Alex Bell introduces her magical new middle grade novel, The Glorious Race of Magical Beasts, the latest in a range of novels and short stories she has written for children including The Polar Bear Explorers' Club.
Alex also also writes for both adults and young adults. Her YA novel Frozen Charlotte was a Zoella Book Club pick. Alex always wanted to be a writer but had several back-up plans. After training as a lawyer, she now works at the Citizens Advice Bureau.
Most of her spare time consists of caring for two young toddlers who also love books.
The Glorious Race of Magical Beasts (Faber Children's Books)
Alex Bell, bestselling author of The Polar Bear Explorers' Club, tells ReadingZone about her fabulous new fantasy adventure - The Glorious Race of Magical Beasts - that sees three children and their magical beasts face danger and incredible odds as they try to win the race of a lifetime. Look out for magical libraries, a living ship and chocolate penguins in this delicious adventure!
Find out how Aesop's Fables helped inspire this story, why Alex wanted to put libraries at the heart of the adventure, and which fictional character she'd choose to 'magic' into real life if she could.
Review: 'The Glorious Race of Magical Beasts is an absolutely amazing and epic adventure across perilous, peculiar and far flung lands in a race of a lifetime!' Read a Chapter from The Glorious Race of Magical Beasts
Q&A with Alex Bell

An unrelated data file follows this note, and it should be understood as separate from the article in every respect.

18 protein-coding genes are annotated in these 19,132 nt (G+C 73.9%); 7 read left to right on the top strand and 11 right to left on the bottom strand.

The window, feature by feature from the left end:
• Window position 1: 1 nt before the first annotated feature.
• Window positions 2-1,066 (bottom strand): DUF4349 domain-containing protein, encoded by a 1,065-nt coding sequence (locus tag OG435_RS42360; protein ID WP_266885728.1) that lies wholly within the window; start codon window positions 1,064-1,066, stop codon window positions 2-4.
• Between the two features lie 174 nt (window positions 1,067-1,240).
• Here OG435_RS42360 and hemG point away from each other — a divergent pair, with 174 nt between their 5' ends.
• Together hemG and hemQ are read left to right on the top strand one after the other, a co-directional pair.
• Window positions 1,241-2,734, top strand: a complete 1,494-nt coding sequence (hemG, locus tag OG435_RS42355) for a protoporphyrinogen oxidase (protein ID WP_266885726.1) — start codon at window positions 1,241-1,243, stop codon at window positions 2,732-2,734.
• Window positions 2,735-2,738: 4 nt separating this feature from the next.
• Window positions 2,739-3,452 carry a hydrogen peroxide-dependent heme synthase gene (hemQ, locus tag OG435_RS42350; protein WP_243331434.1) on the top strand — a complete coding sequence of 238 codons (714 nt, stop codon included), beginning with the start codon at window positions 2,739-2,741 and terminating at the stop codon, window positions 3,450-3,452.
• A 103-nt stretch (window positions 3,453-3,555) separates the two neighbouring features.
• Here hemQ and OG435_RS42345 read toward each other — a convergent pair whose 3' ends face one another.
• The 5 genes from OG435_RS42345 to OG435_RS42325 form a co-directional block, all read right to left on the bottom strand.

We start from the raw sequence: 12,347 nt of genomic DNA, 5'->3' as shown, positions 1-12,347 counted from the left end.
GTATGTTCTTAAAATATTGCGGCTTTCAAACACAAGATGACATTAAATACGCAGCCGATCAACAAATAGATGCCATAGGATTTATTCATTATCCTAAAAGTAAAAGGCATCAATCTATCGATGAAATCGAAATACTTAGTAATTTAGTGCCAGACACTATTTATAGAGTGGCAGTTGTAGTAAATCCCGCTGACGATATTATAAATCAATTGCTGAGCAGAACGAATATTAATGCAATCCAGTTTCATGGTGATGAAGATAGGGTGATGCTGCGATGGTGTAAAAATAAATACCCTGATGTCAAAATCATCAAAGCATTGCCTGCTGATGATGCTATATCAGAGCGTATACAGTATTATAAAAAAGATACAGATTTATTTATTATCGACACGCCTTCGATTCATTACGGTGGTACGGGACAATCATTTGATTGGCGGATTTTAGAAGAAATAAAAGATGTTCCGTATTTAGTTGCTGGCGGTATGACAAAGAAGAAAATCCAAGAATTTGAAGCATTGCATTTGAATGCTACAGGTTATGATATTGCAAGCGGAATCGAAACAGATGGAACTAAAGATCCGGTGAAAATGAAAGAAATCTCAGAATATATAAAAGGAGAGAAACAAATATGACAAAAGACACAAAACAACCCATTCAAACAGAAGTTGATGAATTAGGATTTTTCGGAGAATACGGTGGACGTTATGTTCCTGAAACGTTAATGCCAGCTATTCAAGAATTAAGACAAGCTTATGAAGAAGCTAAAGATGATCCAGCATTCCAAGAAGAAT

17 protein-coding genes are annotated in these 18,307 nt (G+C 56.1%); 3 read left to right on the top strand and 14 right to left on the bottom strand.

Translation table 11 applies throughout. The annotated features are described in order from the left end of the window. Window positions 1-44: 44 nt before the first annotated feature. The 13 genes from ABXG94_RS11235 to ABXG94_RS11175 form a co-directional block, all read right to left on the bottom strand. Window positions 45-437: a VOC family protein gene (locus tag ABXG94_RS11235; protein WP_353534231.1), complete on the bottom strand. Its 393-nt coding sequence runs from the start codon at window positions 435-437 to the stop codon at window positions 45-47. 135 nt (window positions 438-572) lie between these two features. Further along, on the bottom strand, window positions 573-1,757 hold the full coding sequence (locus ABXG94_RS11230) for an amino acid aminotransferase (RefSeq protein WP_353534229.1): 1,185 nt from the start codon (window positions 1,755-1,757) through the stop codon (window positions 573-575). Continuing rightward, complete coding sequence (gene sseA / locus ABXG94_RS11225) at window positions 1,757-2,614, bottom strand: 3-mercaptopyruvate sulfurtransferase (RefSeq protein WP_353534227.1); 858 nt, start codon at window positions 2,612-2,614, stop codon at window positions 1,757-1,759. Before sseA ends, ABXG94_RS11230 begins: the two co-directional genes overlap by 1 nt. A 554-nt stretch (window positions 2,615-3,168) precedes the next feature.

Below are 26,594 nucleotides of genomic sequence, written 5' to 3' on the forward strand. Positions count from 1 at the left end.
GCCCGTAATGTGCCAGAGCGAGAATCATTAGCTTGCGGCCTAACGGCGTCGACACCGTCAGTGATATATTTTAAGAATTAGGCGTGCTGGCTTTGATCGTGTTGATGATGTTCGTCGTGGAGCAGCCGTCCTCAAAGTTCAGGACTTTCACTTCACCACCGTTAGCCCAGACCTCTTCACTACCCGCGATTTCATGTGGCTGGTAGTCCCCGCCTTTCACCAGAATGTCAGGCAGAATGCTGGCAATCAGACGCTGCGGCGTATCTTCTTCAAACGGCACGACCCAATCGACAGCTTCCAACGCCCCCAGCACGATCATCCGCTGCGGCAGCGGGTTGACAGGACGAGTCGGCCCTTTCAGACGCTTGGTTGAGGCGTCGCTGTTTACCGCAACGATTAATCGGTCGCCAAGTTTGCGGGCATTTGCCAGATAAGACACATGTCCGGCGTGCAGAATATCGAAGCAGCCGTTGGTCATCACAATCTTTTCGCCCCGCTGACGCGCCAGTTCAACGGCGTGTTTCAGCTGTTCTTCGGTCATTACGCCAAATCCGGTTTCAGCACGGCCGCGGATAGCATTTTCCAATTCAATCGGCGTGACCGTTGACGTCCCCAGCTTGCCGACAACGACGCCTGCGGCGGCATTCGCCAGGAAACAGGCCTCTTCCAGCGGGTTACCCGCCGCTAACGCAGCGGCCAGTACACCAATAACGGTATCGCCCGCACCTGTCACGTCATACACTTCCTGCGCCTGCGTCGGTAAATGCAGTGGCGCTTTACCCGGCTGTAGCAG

"Libraries are very special to me, as I think they are to most readers. They're warm, safe spaces, community hubs,
and also provide such an incredible service in so many ways."
1. Hello Alex, welcome to ReadingZone! Can you tell us a little about how you came to be an author, and what kinds of stories you enjoy writing?
I've always enjoyed writing stories, even when I was at school. I carried on writing through college and got my first agent and publisher when I was at university. Since then I've written all kinds of books for both adults and children, from horror and fantasy to magical realism.
2. What are your favourite - and most challenging - moments as an author?
My favourite moments are when a young person who's enjoyed reading one of my books writes to me to let me know. It's so lovely to receive letters like this and makes all the work worthwhile when you know the story has been enjoyed. The most challenging bit is when I'm writing the first draft and know that it's not quite right because it can sometimes be tricky - and time consuming! - figuring out what needs to be changed. Although it's very satisfying to get there in the end.
3. What happens in your new book, The Glorious Race of Magical Beasts?
This is a book about apprentice librarian, Eli, who longs for a quiet life but has to join the Glorious Race in order to save his Nana. He enters the race with a moon tortoise - one of the slowest creatures in his world. He wears a tweed suit and carries a briefcase and no one thinks he stands a chance of winning. But Eli is quietly very determined . . .
4. What was the starting point for this story, and how did the setting of this world evolve? What makes it so special?